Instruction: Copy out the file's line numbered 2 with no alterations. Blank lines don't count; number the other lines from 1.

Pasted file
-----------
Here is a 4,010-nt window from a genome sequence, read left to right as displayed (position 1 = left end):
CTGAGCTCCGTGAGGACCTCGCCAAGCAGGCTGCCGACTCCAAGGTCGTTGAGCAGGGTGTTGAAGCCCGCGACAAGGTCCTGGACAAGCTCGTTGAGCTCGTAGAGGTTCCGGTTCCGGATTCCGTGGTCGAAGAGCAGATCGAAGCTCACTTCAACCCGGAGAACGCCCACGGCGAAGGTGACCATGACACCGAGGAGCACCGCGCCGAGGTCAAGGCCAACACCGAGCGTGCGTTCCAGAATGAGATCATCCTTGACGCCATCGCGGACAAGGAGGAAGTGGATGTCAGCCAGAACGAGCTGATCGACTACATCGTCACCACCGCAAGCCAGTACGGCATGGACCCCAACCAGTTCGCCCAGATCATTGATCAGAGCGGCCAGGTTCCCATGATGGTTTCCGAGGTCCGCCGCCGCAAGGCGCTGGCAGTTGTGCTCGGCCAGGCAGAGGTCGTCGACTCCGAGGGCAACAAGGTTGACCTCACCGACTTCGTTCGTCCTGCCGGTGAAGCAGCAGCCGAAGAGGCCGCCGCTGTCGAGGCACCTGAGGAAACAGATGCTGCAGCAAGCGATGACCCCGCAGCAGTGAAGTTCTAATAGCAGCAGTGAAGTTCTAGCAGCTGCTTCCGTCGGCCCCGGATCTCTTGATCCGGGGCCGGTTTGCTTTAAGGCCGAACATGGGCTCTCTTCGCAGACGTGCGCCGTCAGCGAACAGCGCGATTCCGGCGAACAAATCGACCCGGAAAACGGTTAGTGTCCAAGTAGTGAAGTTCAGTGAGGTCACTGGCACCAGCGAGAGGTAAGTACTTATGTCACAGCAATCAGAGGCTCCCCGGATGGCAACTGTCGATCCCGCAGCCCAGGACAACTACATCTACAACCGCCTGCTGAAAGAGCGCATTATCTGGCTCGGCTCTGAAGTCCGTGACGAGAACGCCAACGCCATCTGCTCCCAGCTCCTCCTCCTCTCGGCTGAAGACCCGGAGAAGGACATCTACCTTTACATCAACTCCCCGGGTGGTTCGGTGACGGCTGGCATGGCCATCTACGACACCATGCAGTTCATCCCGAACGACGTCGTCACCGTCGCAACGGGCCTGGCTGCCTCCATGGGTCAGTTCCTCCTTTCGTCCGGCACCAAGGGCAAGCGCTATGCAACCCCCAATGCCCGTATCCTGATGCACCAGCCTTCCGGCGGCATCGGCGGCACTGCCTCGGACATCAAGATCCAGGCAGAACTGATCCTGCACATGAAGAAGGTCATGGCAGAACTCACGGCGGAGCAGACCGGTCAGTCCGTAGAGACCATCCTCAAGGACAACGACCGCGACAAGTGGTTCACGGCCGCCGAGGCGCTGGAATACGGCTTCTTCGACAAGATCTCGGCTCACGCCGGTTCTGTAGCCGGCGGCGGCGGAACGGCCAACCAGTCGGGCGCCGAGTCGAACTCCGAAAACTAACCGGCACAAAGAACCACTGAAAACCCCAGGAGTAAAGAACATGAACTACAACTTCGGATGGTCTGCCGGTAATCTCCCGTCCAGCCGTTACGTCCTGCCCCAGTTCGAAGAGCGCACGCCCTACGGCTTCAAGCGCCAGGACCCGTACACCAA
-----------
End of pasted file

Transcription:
CTGAGCTCCGTGAGGACCTCGCCAAGCAGGCTGCCGACTCCAAGGTCGTTGAGCAGGGTGTTGAAGCCCGCGACAAGGTCCTGGACAAGCTCGTTGAGCTCGTAGAGGTTCCGGTTCCGGATTCCGTGGTCGAAGAGCAGATCGAAGCTCACTTCAACCCGGAGAACGCCCACGGCGAAGGTGACCATGACACCGAGGAGCACCGCGCCGAGGTCAAGGCCAACACCGAGCGTGCGTTCCAGAATGAGATCATCCTTGACGCCATCGCGGACAAGGAGGAAGTGGATGTCAGCCAGAACGAGCTGATCGACTACATCGTCACCACCGCAAGCCAGTACGGCATGGACCCCAACCAGTTCGCCCAGATCATTGATCAGAGCGGCCAGGTTCCCATGATGGTTTCCGAGGTCCGCCGCCGCAAGGCGCTGGCAGTTGTGCTCGGCCAGGCAGAGGTCGTCGACTCCGAGGGCAACAAGGTTGACCTCACCGACTTCGTTCGTCCTGCCGGTGAAGCAGCAGCCGAAGAGGCCGCCGCTGTCGAGGCACCTGAGGAAACAGATGCTGCAGCAAGCGATGACCCCGCAGCAGTGAAGTTCTAATAGCAGCAGTGAAGTTCTAGCAGCTGCTTCCGTCGGCCCCGGATCTCTTGATCCGGGGCCGGTTTGCTTTAAGGCCGAACATGGGCTCTCTTCGCAGACGTGCGCCGTCAGCGAACAGCGCGATTCCGGCGAACAAATCGACCCGGAAAACGGTTAGTGTCCAAGTAGTGAAGTTCAGTGAGGTCACTGGCACCAGCGAGAGGTAAGTACTTATGTCACAGCAATCAGAGGCTCCCCGGATGGCAACTGTCGATCCCGCAGCCCAGGACAACTACATCTACAACCGCCTGCTGAAAGAGCGCATTATCTGGCTCGGCTCTGAAGTCCGTGACGAGAACGCCAACGCCATCTGCTCCCAGCTCCTCCTCCTCTCGGCTGAAGACCCGGAGAAGGACATCTACCTTTACATCAACTCCCCGGGTGGTTCGGTGACGGCTGGCATGGCCATCTACGACACCATGCAGTTCATCCCGAACGACGTCGTCACCGTCGCAACGGGCCTGGCTGCCTCCATGGGTCAGTTCCTCCTTTCGTCCGGCACCAAGGGCAAGCGCTATGCAACCCCCAATGCCCGTATCCTGATGCACCAGCCTTCCGGCGGCATCGGCGGCACTGCCTCGGACATCAAGATCCAGGCAGAACTGATCCTGCACATGAAGAAGGTCATGGCAGAACTCACGGCGGAGCAGACCGGTCAGTCCGTAGAGACCATCCTCAAGGACAACGACCGCGACAAGTGGTTCACGGCCGCCGAGGCGCTGGAATACGGCTTCTTCGACAAGATCTCGGCTCACGCCGGTTCTGTAGCCGGCGGCGGCGGAACGGCCAACCAGTCGGGCGCCGAGTCGAACTCCGAAAACTAACCGGCACAAAGAACCACTGAAAACCCCAGGAGTAAAGAACATGAACTACAACTTCGGATGGTCTGCCGGTAATCTCCCGTCCAGCCGTTACGTCCTGCCCCAGTTCGAAGAGCGCACGCCCTACGGCTTCAAGCGCCAGGACCCGTACACCAA